Academies' success questioned over vocational subjects

Exam sign The new Education Secretary favours so-called 'hard' subjects

Related Stories

The success of England's academies is being questioned after data showed they rely more heavily than regular state schools on GCSE equivalents.

Official figures, in the TES, show 49% of academy A*-C GCSE passes were for "academic" exams, compared with 73% in other schools.

Many vocational exams taken instead are thought less demanding, but count for up to four GCSEs in league tables.

The government says academies are improving at twice the national rate.

And a spokesman stressed that this was even the case when these independently run, state-funded schools were measured against the national benchmark of five good (grades A* to C) GCSEs including English and maths.

This benchmark was introduced in part to prevent schools from switching to non-academic qualifications in order to jump up the league tables.

But the newly released figures could be embarrassing for the new Education Secretary Michael Gove, who has accelerated the academies programme and stresses the importance of an academic education in so-called "hard" subjects.

Start Quote

Academies are over three times more likely to be rated outstanding than other state schools”

End Quote DFE spokesman

His junior minister Nick Gibb made a speech on Thursday bemoaning the emphasis on skills rather than knowledge among today's pupils.

The figures, for the academic year 2008-9, were revealed in a parliamentary question tabled by the Labour MP Tristram Hunt, but drafted by the Times Educational Supplement and the think tank Civitas.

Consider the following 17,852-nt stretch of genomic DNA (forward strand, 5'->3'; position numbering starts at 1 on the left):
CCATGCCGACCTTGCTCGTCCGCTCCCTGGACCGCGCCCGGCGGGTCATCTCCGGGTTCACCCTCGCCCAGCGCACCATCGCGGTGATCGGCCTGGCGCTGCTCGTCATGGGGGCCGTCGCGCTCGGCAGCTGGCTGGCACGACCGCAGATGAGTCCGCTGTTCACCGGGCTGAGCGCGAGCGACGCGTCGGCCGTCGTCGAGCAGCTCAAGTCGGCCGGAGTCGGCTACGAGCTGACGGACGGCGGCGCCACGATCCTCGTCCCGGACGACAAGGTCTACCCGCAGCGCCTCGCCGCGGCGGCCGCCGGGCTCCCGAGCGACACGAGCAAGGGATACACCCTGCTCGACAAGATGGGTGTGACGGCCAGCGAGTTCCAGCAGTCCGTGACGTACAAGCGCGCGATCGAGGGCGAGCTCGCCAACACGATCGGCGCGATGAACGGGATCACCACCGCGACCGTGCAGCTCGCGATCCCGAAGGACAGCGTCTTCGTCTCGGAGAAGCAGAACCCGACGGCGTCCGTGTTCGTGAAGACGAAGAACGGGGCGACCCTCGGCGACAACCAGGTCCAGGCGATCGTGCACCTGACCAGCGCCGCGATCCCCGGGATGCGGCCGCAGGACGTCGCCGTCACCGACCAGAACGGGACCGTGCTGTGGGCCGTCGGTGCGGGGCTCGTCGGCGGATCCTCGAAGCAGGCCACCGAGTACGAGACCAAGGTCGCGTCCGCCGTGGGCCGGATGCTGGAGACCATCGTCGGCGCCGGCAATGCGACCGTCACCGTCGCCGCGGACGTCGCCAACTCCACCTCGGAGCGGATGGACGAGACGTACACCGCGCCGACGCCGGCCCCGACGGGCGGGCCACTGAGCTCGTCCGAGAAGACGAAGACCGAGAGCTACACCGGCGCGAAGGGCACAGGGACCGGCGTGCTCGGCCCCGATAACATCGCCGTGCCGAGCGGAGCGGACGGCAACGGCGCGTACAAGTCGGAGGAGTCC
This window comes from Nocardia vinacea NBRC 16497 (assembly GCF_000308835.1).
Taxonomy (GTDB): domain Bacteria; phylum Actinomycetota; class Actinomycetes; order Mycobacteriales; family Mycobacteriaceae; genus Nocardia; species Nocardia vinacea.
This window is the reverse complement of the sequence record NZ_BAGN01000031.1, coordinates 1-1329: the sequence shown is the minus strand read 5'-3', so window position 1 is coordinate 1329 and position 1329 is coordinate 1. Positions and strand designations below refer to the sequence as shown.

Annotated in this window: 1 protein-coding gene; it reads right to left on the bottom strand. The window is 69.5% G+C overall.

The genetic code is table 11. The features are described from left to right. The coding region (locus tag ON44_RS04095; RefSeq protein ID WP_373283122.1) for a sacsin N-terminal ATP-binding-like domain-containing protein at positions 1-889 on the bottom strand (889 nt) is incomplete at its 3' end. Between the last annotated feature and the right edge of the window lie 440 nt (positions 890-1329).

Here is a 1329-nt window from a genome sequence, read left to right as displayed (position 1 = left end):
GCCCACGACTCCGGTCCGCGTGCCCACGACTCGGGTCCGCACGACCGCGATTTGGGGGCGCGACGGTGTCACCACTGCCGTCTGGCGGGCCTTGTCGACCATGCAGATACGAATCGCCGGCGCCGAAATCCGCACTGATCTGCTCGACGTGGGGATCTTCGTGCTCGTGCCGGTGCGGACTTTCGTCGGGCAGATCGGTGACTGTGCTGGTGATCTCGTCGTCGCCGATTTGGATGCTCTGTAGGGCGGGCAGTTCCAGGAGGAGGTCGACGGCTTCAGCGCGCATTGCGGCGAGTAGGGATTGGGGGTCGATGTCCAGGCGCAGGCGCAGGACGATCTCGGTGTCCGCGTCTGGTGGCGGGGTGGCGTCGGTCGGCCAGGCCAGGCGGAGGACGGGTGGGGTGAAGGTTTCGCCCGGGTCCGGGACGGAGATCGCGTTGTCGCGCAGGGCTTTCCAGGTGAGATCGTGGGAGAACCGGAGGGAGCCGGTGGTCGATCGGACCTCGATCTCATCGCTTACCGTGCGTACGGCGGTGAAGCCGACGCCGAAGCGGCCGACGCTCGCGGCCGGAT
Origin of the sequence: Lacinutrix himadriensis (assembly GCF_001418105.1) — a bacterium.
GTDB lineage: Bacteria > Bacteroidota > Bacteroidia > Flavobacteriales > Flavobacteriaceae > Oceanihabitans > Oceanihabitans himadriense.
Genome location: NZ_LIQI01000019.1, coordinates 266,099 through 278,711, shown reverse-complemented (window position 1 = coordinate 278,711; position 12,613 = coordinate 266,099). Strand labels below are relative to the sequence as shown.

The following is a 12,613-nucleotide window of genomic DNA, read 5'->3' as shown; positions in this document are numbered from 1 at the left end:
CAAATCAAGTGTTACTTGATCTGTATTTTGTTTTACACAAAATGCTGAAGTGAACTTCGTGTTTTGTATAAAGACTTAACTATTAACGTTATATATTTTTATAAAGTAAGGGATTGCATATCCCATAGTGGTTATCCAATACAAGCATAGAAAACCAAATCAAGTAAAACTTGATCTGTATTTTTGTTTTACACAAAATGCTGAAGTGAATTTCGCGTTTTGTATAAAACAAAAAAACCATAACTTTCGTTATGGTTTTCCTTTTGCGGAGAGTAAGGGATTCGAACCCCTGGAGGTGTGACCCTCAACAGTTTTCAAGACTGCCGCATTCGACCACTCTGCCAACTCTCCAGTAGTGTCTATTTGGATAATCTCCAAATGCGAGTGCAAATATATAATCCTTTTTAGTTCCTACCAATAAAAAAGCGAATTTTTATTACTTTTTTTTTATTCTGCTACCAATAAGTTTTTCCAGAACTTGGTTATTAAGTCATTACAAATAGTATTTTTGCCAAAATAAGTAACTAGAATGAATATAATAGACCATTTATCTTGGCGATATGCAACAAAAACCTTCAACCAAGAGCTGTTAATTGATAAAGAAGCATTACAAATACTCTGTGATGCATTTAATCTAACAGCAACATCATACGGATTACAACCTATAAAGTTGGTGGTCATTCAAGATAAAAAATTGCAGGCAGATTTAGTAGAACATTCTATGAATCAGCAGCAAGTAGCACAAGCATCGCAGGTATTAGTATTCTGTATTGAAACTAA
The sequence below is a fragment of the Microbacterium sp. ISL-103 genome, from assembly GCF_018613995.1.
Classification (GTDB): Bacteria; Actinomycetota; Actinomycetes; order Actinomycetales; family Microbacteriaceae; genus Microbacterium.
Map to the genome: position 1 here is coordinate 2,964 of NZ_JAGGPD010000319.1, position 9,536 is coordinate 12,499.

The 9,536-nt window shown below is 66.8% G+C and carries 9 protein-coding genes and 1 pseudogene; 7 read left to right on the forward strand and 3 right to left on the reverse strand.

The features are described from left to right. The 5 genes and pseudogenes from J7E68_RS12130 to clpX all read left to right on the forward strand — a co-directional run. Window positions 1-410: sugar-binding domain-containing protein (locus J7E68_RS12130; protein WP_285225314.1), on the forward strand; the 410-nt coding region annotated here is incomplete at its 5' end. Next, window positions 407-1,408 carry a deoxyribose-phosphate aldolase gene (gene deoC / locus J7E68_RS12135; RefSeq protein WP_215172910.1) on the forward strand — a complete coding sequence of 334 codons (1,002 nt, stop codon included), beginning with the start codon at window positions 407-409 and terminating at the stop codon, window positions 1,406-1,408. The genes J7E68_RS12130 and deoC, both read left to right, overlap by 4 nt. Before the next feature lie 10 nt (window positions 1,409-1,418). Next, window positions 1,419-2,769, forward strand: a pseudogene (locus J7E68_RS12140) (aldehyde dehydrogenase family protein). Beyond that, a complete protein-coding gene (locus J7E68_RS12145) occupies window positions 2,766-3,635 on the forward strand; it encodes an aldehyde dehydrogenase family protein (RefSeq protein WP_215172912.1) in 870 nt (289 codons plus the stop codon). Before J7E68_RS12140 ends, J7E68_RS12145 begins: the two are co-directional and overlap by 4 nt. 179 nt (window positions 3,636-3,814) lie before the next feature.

They showed that 48% of A* to C passes in academies were made up of non-academic equivalent qualifications. These included BTechs, OCR Nationals, basic, key and functional skills, NVQs and VRQs.

A further 3% were from applied GCSEs.

Mr Hunt said: "It is of real concern that the government seems about to depart on a policy without gathering the empirical evidence of what is going on in schools."

'Questionable value'

It has long been suspected that some academies have used vocational qualifications to get less able pupils achieving and that these can give an impression that they improving at a fast rate.

And many individual academies have resisted publishing a detailed breakdown of what examinations are being taken.

Education director at Civitas, Anastasia de Waal, who has campaigned for the information to be made public told the TES that academic subjects were being replaced with qualifications of "extremely questionable value".

"The ultimate concern is that the already deprived are being deprived of academic learning and that un-checked this is set to continue much further," she added.

A Department for Education spokesman said: "Since the new, tougher Ofsted inspection regime was introduced, academies are over three times more likely to be rated outstanding than other state schools, while half as many academies are judged inadequate.

"Based on the national standard upon which all schools are measured, academies' GCSE results are increasing twice as fast as the national average.

"It is very important that young people are entered for the qualifications that are in their best interests rather than being entered for exams simply to boost the league table position of the school."

NUT general secretary Christine Blower said the evidence confirmed the obvious.

"It is not the status of a school that raises standards but the school community itself.

"It begs the question why the government is persisting with hoodwinking the country into believing that academies are the best route to improving education.

"It is time to drop the programme and concentrate on achieving a good local school for every child, operating under the umbrella of the local authority family of schools."

More on This Story

Related Stories

The BBC is not responsible for the content of external Internet sites

More Education & Family stories

RSS

Features

BBC © 2014 The BBC is not responsible for the content of external sites. Read more.

This page is best viewed in an up-to-date web browser with style sheets (CSS) enabled. While you will be able to view the content of this page in your current browser, you will not be able to get the full visual experience. Please consider upgrading your browser software or enabling style sheets (CSS) if you are able to do so.